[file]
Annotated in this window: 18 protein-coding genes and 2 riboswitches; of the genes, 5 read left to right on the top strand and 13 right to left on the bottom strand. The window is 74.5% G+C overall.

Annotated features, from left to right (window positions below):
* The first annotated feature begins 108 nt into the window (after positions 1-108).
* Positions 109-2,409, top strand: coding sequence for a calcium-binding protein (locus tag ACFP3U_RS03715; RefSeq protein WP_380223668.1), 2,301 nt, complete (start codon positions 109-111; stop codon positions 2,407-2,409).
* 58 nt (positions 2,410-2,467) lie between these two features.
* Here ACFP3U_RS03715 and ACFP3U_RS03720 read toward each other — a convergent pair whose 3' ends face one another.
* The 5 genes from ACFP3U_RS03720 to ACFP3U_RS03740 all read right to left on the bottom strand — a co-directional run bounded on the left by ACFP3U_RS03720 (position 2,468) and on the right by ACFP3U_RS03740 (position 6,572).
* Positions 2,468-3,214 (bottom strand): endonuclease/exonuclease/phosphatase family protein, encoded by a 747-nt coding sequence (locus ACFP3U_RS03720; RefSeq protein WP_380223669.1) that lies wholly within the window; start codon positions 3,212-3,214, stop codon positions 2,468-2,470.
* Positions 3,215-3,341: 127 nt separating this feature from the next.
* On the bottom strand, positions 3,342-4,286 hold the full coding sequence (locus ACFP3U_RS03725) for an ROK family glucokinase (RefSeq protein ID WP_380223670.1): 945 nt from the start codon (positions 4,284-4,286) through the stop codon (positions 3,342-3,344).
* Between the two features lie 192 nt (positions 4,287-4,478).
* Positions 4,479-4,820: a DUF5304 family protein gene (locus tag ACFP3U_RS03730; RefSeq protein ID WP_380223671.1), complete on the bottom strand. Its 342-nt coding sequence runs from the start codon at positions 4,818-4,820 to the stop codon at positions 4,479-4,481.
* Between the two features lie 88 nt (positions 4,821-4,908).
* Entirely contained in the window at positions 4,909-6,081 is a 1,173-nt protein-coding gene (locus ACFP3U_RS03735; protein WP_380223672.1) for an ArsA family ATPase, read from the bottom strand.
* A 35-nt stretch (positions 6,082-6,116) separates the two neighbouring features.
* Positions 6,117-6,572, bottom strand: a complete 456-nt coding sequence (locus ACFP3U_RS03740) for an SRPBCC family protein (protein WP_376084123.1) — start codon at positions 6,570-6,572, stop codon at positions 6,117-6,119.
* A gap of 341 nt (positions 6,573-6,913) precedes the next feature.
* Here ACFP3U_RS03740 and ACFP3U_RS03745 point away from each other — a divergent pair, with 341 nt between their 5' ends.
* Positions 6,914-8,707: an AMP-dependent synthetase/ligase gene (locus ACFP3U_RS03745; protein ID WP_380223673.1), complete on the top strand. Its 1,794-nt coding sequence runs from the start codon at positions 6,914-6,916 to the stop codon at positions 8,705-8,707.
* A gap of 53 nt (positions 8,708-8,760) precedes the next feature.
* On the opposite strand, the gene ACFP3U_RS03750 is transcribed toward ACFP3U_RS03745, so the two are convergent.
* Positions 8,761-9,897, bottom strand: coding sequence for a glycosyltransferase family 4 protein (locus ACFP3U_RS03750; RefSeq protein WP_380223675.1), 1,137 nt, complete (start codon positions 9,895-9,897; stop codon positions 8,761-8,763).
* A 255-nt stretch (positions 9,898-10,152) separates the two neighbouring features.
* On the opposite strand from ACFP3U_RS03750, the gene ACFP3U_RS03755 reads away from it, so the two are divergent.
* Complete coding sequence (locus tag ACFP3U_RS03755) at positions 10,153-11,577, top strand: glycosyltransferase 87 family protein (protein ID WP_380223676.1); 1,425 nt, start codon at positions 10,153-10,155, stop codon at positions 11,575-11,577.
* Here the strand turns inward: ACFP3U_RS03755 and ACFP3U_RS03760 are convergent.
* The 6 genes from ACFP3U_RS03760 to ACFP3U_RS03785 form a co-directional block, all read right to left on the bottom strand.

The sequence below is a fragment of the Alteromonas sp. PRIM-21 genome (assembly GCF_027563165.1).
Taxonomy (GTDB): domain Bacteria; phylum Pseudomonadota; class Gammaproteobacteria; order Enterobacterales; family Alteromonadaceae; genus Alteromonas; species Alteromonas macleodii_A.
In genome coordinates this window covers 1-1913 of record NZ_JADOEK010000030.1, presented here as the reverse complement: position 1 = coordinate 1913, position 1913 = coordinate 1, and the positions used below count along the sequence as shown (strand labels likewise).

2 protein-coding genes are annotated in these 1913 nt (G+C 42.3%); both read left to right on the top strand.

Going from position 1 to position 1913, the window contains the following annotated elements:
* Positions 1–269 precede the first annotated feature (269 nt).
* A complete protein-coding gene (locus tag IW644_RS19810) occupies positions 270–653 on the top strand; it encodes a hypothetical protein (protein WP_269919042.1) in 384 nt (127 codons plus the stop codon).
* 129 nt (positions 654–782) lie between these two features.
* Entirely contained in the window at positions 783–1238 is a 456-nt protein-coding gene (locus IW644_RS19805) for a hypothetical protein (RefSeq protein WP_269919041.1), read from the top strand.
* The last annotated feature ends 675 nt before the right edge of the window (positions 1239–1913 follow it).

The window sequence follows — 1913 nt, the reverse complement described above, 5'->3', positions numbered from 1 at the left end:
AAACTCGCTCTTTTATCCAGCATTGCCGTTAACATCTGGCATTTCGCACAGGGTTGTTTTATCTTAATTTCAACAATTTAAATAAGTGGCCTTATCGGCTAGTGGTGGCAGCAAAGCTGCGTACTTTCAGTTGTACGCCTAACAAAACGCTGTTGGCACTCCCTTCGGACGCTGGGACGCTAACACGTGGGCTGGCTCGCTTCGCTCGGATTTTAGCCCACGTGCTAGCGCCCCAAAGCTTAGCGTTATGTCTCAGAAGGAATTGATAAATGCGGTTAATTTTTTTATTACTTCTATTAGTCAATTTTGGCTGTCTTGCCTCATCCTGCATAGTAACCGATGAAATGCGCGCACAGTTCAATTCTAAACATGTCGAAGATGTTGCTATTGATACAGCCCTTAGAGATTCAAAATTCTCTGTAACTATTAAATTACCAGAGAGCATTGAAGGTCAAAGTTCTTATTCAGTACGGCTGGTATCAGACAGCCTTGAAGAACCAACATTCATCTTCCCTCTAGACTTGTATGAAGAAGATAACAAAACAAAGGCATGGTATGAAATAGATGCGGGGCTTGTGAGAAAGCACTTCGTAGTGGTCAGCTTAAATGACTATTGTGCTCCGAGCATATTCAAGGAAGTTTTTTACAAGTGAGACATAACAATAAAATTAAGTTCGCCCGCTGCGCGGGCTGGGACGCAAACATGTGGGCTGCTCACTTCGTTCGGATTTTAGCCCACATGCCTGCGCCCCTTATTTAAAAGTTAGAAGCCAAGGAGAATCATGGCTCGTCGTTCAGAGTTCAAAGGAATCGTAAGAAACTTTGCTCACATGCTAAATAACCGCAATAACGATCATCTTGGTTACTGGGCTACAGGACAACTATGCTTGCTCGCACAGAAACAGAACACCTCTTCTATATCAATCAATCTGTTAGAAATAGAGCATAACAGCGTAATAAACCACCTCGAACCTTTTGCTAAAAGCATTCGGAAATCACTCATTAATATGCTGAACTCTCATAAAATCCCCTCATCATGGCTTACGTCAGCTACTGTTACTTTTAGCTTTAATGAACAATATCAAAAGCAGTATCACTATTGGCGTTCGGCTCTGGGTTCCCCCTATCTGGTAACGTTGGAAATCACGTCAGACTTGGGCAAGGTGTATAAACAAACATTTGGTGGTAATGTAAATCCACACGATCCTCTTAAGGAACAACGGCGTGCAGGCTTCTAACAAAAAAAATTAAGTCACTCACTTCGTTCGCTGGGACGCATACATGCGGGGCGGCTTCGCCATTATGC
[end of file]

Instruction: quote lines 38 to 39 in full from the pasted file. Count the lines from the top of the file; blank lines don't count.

The window sequence follows — 1913 nt, the reverse complement described above, 5'->3', positions numbered from 1 at the left end:
AAACTCGCTCTTTTATCCAGCATTGCCGTTAACATCTGGCATTTCGCACAGGGTTGTTTTATCTTAATTTCAACAATTTAAATAAGTGGCCTTATCGGCTAGTGGTGGCAGCAAAGCTGCGTACTTTCAGTTGTACGCCTAACAAAACGCTGTTGGCACTCCCTTCGGACGCTGGGACGCTAACACGTGGGCTGGCTCGCTTCGCTCGGATTTTAGCCCACGTGCTAGCGCCCCAAAGCTTAGCGTTATGTCTCAGAAGGAATTGATAAATGCGGTTAATTTTTTTATTACTTCTATTAGTCAATTTTGGCTGTCTTGCCTCATCCTGCATAGTAACCGATGAAATGCGCGCACAGTTCAATTCTAAACATGTCGAAGATGTTGCTATTGATACAGCCCTTAGAGATTCAAAATTCTCTGTAACTATTAAATTACCAGAGAGCATTGAAGGTCAAAGTTCTTATTCAGTACGGCTGGTATCAGACAGCCTTGAAGAACCAACATTCATCTTCCCTCTAGACTTGTATGAAGAAGATAACAAAACAAAGGCATGGTATGAAATAGATGCGGGGCTTGTGAGAAAGCACTTCGTAGTGGTCAGCTTAAATGACTATTGTGCTCCGAGCATATTCAAGGAAGTTTTTTACAAGTGAGACATAACAATAAAATTAAGTTCGCCCGCTGCGCGGGCTGGGACGCAAACATGTGGGCTGCTCACTTCGTTCGGATTTTAGCCCACATGCCTGCGCCCCTTATTTAAAAGTTAGAAGCCAAGGAGAATCATGGCTCGTCGTTCAGAGTTCAAAGGAATCGTAAGAAACTTTGCTCACATGCTAAATAACCGCAATAACGATCATCTTGGTTACTGGGCTACAGGACAACTATGCTTGCTCGCACAGAAACAGAACACCTCTTCTATATCAATCAATCTGTTAGAAATAGAGCATAACAGCGTAATAAACCACCTCGAACCTTTTGCTAAAAGCATTCGGAAATCACTCATTAATATGCTGAACTCTCATAAAATCCCCTCATCATGGCTTACGTCAGCTACTGTTACTTTTAGCTTTAATGAACAATATCAAAAGCAGTATCACTATTGGCGTTCGGCTCTGGGTTCCCCCTATCTGGTAACGTTGGAAATCACGTCAGACTTGGGCAAGGTGTATAAACAAACATTTGGTGGTAATGTAAATCCACACGATCCTCTTAAGGAACAACGGCGTGCAGGCTTCTAACAAAAAAAATTAAGTCACTCACTTCGTTCGCTGGGACGCATACATGCGGGGCGGCTTCGCCATTATGC